Rubio explains his vote on disabilities treaty

In a letter posted Tuesday on Marco Rubio’s Senate website, the Florida senator wrote the followingmarco rubio:

My Vote on the “Convention on the Rights of Persons with Disabilities”

My late grandfather was one of the most influential people in my life. Until his death when I was 13, “Papá” was a mentor who spent countless hours on our front porch with me discussing history, politics and baseball. As a Cuban immigrant, he knew how special America is, and it’s one lesson from him that I will never forget.

Papá was also my hero for the way he lived his life. Stricken by polio as a boy, he would be disabled for the rest of his life.  He would often walk miles to work at a cigar factory to provide for his family. Because of his disability, walking was difficult for him and he would often return home at night with his clothes dirty from repeatedly falling to the ground.  But he kept getting up, and lived a life that I admire and will never forget.  Because of him, I knew from a very early age the inherent dignity and beauty evident in every disabled human being on earth, whether they were born with their disability or developed it in the course of their lives.

The landmark Americans With Disabilities Act enshrined into law many fundamental rights to help disabled people live better lives.  As Americans, it should make us all proud because it is one reason the United States has set the gold standard in the world for disability rights.  It has helped demonstrate to everyone else one more dimension of our exceptional people, by ensuring that our disabled brothers and sisters have better opportunities to rise above their physical limitations to stake their claim on the American Dream.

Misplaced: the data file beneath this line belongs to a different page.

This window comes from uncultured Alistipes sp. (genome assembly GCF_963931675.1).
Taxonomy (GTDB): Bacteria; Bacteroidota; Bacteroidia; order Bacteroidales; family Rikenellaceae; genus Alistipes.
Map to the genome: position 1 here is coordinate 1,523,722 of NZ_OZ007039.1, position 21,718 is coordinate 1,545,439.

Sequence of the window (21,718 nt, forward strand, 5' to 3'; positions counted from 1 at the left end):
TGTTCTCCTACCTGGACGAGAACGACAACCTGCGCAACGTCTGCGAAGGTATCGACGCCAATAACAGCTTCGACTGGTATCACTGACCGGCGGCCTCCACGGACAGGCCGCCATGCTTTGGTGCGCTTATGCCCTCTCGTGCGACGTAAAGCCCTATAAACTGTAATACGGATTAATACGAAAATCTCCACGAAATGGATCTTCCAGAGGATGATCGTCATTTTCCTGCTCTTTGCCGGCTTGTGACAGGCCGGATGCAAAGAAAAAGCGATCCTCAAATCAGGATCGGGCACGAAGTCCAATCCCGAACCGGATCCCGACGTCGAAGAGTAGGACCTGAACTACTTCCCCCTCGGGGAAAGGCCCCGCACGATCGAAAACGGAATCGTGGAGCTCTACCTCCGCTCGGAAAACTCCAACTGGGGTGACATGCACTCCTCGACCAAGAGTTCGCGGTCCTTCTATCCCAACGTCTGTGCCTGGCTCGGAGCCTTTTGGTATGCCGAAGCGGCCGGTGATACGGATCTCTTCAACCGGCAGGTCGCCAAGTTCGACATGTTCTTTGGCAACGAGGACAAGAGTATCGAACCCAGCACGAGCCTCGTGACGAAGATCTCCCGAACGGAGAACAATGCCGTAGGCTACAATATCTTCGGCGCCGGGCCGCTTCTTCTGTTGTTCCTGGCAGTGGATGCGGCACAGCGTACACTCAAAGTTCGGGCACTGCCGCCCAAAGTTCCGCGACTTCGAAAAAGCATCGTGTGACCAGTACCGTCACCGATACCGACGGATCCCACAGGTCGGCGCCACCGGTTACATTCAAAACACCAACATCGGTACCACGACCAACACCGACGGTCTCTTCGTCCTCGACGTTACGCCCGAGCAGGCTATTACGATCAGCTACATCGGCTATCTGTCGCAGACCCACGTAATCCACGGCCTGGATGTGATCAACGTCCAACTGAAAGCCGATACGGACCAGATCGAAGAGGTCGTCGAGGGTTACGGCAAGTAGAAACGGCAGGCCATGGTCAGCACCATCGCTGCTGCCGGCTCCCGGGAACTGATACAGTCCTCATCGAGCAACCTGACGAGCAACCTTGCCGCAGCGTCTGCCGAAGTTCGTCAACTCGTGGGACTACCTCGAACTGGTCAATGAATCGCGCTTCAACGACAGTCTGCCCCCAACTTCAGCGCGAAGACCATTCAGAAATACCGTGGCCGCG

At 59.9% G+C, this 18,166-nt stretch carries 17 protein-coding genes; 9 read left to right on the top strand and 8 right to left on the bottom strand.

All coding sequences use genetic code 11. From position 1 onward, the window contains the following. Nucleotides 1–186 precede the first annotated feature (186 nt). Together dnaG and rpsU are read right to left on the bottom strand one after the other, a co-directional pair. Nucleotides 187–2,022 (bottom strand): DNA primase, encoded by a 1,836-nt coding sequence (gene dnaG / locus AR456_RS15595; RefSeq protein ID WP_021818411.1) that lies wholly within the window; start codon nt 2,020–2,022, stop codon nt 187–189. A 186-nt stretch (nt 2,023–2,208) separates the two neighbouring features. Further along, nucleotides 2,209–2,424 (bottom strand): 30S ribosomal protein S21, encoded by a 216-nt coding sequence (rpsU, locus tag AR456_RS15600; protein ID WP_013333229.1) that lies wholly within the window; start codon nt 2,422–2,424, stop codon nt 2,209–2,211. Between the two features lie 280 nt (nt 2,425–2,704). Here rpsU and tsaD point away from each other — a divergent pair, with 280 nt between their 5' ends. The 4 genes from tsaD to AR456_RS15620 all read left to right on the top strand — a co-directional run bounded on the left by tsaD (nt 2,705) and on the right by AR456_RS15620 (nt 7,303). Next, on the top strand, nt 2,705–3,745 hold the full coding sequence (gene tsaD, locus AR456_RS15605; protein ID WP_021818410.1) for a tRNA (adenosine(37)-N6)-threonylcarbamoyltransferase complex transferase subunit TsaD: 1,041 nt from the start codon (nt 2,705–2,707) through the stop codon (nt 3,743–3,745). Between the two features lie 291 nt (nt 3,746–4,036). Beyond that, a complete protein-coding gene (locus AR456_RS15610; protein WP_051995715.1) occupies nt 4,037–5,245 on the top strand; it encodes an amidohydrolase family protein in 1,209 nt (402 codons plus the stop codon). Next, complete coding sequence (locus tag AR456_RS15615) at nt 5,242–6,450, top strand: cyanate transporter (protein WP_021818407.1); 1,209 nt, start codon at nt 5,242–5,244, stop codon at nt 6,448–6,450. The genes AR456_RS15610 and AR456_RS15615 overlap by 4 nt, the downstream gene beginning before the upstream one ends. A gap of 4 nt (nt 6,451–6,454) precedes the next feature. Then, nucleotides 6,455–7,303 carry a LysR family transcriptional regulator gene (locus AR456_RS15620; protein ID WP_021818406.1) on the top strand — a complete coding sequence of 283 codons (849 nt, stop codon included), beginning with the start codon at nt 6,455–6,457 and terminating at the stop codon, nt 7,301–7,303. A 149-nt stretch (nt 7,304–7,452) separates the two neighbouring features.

As the Senate considers the Convention on the Rights of Persons with Disabilities today, it’s important to note that a failure to approve it would in no way diminish what we have accomplished in America on disability rights, just as its passage would not improve the laws affecting Americans with disabilities.  Furthermore, nothing on this treaty compels other nations to raise their standards or in any way improve the care they afford to persons with disabilities.  Therefore, I stand in opposition of its ratification today.

The treaty’s supporters have argued that its passage will elevate disability rights abroad, to the benefit of disabled people not fortunate enough to live under laws like ours and also to disabled Americans when they travel. However, the United States already promotes disabled rights and better laws abroad through the State Department and our foreign embassies.  The Americans With Disabilities Act (and subsequent improvements to it) should be the law upon which other countries base their own laws protecting their disabled people and aiming to make their lives better.